Posted May 11, 2012
Book: Together for Life
Author: Joseph M. Champlin
Ave Maria Press. Notre Dame, IN. 2012. pp. 119
An Excerpt from the Preface
Since 1970, over 9 million couples have used Together for Life to plan their weddings in the Catholic Church. That number accounts for nearly 80 percent of Catholic marriages in the United States during the last four decades. The booklet's author Fr. Joseph Champlin, a priest of the Diocese of Syracuse, wanted to strengthen and support Catholic marriages, and he believed that involving couples directly in planning for the liturgical celebration of their weddings was a good place to start. While taking a primary role in this planning is commonplace for engaged Catholic couples today, in 1970 it was quite a bold idea.
In addition to using Together for Life for selecting readings, prayers, and blessings for the wedding itself, many couples have used the booklet when meeting with a priest, deacon, or lay parish minister to prepare for living the Sacrament of Marriage.
You now join the millions of couples who have used Together for Life to prepare their Catholic weddings. The hope and spirit of the book remain the same as they have always been, while new elements have been added to better serve Catholic couples today. The changes in this edition began in conversation with Fr. Champlin before his death in 2008 and incorporate many new voices. Contributors now include priests, deacons, lay theologians, and pastoral leaders from around the country who remain deeply committed to the sacramental life of the Church, and many of them to their own Catholic marriages.
An Excerpt from the Book:
They are no longer two, but one flesh
We all entertain notions of what kind of person a friend or loved one should be. You also know what type of individual you want your future spouse to be. But when we truly love, we pass beyond both of these and accept the loved one simply as she or he is. We know the person well: the faults and virtues, the ups and downs, the positive points and the negative characteristics. I may not care for this or that aspect of your personality, and I wish you would change here or improve there. Nevertheless, and more significantly, I take you as you stand before me; I love you just as you are.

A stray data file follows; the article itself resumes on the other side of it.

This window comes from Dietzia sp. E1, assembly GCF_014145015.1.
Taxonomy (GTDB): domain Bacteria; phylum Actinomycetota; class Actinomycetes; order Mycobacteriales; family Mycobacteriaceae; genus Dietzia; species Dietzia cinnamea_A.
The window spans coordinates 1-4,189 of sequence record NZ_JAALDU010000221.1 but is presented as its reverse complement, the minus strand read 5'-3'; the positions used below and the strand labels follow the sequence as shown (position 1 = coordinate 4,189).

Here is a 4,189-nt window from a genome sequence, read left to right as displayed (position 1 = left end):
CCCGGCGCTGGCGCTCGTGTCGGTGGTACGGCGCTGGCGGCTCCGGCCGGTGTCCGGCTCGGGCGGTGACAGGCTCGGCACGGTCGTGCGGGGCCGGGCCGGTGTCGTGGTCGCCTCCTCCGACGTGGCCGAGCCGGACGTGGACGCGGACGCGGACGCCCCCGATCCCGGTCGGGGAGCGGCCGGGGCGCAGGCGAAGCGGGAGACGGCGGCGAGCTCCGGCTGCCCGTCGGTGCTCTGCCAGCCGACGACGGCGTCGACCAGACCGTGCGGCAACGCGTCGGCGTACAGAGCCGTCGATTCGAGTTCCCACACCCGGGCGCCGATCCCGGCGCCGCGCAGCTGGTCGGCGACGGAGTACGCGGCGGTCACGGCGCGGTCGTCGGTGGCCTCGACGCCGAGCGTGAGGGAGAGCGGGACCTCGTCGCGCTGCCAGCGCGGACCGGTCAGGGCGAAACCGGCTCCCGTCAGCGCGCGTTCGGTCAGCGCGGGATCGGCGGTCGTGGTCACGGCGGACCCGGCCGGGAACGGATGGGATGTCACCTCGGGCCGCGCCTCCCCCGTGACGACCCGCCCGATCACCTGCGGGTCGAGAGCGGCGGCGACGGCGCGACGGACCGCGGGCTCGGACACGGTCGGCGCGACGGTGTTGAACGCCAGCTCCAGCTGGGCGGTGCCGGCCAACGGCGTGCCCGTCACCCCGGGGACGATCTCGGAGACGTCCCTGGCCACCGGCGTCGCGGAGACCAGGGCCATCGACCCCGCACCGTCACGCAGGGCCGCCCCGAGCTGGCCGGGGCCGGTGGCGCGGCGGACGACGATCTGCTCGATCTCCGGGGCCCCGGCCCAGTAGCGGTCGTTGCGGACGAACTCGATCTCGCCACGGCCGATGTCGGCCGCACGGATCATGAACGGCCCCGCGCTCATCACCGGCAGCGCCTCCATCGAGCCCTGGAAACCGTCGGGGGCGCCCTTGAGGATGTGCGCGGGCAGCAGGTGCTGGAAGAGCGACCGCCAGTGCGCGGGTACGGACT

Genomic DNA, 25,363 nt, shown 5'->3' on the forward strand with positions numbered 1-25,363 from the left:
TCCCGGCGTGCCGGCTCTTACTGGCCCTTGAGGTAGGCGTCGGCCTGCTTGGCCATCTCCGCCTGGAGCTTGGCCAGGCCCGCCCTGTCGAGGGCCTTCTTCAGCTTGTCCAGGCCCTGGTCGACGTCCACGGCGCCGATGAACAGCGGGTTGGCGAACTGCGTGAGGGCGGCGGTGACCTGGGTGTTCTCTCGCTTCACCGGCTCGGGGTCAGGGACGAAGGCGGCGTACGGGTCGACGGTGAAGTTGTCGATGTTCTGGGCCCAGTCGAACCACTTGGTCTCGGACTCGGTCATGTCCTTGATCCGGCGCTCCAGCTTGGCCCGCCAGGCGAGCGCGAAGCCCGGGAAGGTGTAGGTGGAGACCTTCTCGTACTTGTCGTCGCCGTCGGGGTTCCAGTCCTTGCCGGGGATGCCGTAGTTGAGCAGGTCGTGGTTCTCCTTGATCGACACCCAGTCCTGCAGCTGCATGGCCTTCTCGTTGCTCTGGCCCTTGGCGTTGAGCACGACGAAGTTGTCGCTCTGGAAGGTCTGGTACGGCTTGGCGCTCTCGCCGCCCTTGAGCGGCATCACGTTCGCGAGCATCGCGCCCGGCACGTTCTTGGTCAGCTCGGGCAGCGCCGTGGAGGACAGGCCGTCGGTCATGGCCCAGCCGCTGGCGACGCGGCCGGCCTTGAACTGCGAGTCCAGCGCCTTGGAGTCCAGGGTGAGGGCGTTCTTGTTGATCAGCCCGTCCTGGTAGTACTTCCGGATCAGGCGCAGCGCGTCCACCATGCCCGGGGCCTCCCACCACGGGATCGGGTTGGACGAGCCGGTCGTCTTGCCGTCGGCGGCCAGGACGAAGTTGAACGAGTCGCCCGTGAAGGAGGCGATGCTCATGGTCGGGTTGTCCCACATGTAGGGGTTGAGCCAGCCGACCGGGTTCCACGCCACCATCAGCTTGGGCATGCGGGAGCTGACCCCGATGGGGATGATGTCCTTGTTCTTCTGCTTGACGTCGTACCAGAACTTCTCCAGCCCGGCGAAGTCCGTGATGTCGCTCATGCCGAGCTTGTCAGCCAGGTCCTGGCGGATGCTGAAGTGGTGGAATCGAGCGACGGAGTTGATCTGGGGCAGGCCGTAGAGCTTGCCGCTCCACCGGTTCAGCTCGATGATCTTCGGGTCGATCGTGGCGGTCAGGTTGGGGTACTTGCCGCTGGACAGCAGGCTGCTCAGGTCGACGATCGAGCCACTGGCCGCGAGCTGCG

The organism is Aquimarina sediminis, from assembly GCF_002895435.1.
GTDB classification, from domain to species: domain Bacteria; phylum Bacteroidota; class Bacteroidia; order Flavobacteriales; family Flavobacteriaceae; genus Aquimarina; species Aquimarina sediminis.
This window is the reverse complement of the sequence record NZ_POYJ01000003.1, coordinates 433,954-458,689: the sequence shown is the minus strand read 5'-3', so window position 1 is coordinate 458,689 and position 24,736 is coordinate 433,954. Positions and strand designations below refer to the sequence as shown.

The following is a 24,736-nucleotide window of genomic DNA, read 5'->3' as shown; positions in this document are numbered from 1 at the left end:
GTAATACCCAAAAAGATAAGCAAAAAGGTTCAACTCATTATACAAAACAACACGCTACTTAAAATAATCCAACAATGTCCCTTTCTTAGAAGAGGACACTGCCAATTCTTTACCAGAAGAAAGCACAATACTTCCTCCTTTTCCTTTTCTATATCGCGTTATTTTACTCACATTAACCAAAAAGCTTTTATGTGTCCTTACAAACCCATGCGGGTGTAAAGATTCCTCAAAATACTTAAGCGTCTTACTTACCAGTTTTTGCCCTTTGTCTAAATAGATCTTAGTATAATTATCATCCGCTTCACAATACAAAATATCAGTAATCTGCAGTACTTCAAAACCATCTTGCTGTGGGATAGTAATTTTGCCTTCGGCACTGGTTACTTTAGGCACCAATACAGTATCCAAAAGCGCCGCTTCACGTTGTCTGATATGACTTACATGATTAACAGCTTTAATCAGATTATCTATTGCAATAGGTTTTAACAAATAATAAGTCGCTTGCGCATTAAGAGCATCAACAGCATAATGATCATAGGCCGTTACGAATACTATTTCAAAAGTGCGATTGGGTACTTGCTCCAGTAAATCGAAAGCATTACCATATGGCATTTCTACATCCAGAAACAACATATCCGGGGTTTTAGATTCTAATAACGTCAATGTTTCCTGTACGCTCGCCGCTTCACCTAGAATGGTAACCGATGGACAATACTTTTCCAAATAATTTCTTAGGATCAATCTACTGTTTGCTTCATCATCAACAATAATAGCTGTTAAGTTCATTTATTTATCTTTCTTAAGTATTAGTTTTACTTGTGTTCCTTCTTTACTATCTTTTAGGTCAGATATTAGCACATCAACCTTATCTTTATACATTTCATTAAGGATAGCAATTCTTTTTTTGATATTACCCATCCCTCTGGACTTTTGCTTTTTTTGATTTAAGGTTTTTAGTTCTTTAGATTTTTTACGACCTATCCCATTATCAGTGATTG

That all sounds very poetic, yet in everyday married life, such acceptance may not come easily. Acceptance demands effort and so does the adjustment that necessarily flows from it. You may notice with surprise after a few months of married life that you are quite irritated by many of your new spouse's habits. At first those differences may be accepted as an unchangeable part of each person's temperament. But later the practical ramifications of those traits may call for further changes.
If your spouse likes to sleep in, will you feel resentment over changing the baby's diaper at 6:30 a.m., getting the kids' breakfast together alone, and leaving for work without a farewell kiss? If you like to get to bed early, will your spouse feel annoyed that you never seem able to stay awake long enough to watch a late-night movie or talk seriously after the children are in bed --- or that you don't like to linger in bed in the morning? To accept and adjust to differing habits takes some giving.
Such an accepting-adjusting pattern of life begins well before the wedding day and will last as long as the marriage does. You will know which areas of living together are most taxing for you as individuals, as a couple, and later as a larger family unit if you are blessed with children.. so, be ready for those concerns and use your best interpersonal skills when problems arise, remembering always that God is love and, in some mysterious way, has drawn you together in that same love.
But God leaves you free to make that love grow or allow it to slip backward, to keep it alive, or let it wither and die. The Lord will help you forge a fantastic future, if you do your share. Joy in marriage much beyond your expectations and happiness far exceeding that which you now experience lie ahead. The only requirement is your willingness to love, to give, to accept, and to adjust. This will at times seem like a huge condition to meet, but keep in mind the community of friends and family who will witness your vows and the support of the Church who calls you into and supports you in this holy union called marriage.
The Table of Contents:
Using this booklet
Frequently asked questions
Three forms of the Rite of Marriage
Liturgy of the Word
Rite of Marriage
Liturgy of the Eucharist
Conclusions of the Rite for celebrating marriage between a Catholic and an unbaptized person
A. Marriage between a Catholic and a Non-Catholic
B. Having an existing marriage blessed or convalidated by the Church
C. Honoring ethnic and cultural traditions
D. Five tips for keeping your love strong